After purchasing a Kernels cap, grabbin' some chow, and obtaining a magnet schedule for my new apartment, I headed down to my seat by the 1st base dugout directly underneath the blazing sun. When it's too hot for beer and the mascot is spraying the kids in the audience with a water gun, you know it's gonna be a long day. The Kernels got spanked 11-3 by Kane County. The Cougars scored in each of the 1st 6 frames with the help of three homeruns, and 3 hits by cleanup hitter Steve Kleen. Every ball hit in the air looked like a golf ball carrying off the tee. Josh Barfield's brother Jeremy hit the most impressive shot for the Cougars that wound up in the hot tub in left field. The Cougars' starter Figueroa gave up only 3 over 6, and the lone highlight for the Kernels was a towering solo shot by Angel Castillo in the 8th.

park stats and rankings:
aesthetics - 4
views from park - 2
view to field - 9
surrounding area - 3 (other sports venues and a bar)
food variety - 8 (grill along 3rd base with a dozen kinds of burgers)
nachos - 3 (come in bag with cheese dip cup)

beer - 6 (moderately priced, Coors Bud & Leines)
vendor price - 8
ticket price - 4 ($7 for lawn seats?)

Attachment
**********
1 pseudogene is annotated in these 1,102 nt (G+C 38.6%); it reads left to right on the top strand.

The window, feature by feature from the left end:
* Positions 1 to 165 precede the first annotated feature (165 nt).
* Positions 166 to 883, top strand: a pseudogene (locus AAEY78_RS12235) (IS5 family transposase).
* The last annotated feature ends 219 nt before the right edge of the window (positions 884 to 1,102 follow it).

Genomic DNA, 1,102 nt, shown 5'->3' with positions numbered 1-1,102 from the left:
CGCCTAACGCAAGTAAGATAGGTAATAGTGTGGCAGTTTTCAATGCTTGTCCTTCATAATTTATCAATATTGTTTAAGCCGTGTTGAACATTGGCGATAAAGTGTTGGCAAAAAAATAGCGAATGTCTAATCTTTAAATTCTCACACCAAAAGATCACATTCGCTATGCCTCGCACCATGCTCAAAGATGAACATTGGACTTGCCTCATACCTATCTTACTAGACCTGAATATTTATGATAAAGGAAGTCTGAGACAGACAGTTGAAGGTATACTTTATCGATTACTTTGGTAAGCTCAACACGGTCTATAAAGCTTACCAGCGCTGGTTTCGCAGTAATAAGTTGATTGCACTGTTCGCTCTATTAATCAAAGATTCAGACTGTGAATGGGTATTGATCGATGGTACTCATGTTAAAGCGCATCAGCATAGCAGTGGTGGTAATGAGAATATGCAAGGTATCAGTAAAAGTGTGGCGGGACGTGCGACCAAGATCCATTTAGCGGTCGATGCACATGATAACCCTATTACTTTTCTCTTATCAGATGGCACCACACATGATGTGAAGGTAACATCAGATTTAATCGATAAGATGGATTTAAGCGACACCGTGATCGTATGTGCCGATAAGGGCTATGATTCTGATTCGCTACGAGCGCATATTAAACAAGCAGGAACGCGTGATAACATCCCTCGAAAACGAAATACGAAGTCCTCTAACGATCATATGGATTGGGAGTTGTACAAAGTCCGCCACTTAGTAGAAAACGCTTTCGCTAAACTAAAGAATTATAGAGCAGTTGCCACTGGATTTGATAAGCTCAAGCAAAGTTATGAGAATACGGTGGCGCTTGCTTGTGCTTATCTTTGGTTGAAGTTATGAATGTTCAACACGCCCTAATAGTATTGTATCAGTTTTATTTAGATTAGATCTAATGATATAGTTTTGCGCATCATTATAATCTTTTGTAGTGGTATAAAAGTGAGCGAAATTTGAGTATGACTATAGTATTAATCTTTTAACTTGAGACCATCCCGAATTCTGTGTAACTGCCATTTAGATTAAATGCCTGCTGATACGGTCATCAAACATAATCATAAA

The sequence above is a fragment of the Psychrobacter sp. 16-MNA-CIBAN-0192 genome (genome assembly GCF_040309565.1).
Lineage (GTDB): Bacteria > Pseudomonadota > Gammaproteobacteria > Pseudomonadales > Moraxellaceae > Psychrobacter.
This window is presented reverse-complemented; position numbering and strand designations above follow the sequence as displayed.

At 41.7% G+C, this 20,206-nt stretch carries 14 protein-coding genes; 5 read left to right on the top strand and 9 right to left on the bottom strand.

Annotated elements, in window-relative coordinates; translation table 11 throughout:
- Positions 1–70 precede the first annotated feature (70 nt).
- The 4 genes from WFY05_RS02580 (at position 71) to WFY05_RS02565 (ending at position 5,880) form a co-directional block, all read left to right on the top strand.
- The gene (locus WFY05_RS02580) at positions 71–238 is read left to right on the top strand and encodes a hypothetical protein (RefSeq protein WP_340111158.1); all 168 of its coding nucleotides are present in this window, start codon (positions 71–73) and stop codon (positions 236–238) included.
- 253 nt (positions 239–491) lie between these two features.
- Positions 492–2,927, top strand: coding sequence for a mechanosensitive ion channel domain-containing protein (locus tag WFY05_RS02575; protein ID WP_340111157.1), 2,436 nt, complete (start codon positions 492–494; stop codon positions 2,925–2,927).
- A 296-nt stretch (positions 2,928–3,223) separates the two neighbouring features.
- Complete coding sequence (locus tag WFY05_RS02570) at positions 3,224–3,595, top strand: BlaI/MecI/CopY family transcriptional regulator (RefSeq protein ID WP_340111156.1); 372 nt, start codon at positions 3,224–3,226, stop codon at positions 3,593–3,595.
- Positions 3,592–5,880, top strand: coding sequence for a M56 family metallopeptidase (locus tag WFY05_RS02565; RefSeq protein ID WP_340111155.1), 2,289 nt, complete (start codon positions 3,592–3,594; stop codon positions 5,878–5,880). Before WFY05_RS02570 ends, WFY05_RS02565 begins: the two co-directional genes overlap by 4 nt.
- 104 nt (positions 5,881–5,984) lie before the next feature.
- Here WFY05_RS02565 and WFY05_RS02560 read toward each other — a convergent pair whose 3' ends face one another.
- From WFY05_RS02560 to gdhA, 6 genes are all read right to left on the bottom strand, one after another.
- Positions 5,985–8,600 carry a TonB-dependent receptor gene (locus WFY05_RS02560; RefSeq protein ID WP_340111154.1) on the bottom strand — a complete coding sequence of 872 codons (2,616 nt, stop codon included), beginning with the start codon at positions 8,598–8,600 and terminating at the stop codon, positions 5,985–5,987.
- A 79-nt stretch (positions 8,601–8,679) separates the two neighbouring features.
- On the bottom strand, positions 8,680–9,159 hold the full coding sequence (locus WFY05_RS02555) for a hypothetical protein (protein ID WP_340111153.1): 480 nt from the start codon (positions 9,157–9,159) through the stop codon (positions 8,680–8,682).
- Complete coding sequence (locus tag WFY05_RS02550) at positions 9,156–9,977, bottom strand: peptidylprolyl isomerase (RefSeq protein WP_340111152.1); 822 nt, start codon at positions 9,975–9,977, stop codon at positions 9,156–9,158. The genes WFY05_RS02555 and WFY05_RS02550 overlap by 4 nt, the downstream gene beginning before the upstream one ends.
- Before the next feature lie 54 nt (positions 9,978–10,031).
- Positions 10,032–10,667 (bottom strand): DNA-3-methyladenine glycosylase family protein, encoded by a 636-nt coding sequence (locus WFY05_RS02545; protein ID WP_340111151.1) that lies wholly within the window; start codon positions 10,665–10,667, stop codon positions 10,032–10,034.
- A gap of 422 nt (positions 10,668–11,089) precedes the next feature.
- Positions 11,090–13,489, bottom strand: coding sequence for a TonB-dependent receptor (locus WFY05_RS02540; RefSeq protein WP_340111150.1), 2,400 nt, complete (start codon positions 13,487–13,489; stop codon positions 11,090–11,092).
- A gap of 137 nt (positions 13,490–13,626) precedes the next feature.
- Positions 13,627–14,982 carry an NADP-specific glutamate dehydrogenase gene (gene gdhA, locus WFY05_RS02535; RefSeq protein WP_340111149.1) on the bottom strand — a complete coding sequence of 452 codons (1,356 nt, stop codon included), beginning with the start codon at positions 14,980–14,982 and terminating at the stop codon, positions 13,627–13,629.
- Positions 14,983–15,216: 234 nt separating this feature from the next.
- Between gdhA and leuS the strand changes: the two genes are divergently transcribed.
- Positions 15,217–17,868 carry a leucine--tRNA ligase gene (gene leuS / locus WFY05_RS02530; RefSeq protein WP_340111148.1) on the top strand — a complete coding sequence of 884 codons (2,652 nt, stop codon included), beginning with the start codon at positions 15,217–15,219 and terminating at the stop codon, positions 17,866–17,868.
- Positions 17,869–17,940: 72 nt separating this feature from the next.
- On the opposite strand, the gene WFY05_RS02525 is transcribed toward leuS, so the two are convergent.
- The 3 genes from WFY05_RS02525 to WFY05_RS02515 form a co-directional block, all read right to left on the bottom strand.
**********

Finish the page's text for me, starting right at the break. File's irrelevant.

atmosphere - 5 (Camp Day)
walk to park - 1
parking proximity - 8 (where I parked was free, but hard to find gate)
concourses - 6 (featuring Cedar Rapids walk of fame)
team shop - 7 (includes CR HOF)

best food - tenderloin sandwich
most unique stadium feature - Randy Kuehl's Honda Home of Honfidence pavilion
best jumbotron feature - Mr. Shucks does the Cupid Shuffle
best between-inning feature - "Trash or Treasure" game featuring Curby, the Cedar Rapids recycling mascot

field dimensions - 315/400/325
starters - Pedro Figueroa (KC) v. Tyler Chatwood (CR)
opponent - Kane County Cougars
time of game - 2:42
attendance - 2965
score - 11-3 L
Brewers score that day - 9-8 W

[I won't have internet access for awhile, so here are next week's series]
Brewers 37-29, +1.0 (3 v. Twins, 3 v. Giants)
Reds 33-31, -3.0 (3 @ Blue Jays, 3 @ Indians)
Twins 33-33, -2.0 (3 @ Brewers, 3 @ Cardinals)

Erik - 21 (+10 worked)
Peter - 30

Monday, June 15, 2009

3rd Annual Civil Rights Game

Shortly after Erik and I got back from Memphis for last year's Civil Rights Game, Bud Selig announced that it would no longer be an exhibition game in Memphis, but rather would become a roaming regular season game in different cities every year. We had mixed feelings about this - we were very happy that the game was becoming popular enough to warrant a larger venue and more diverse crowds around the country, but disappointed to see it leave Memphis, which may collectively be our favorite city to visit. We also feel that this should still be an exhibition game, which allows for the game itself to serve as more of a backdrop. We had a blast in Memphis last year and were looking forward to going back someday soon, and now with the game moving, we are grateful we got to see it in perhaps its final time there.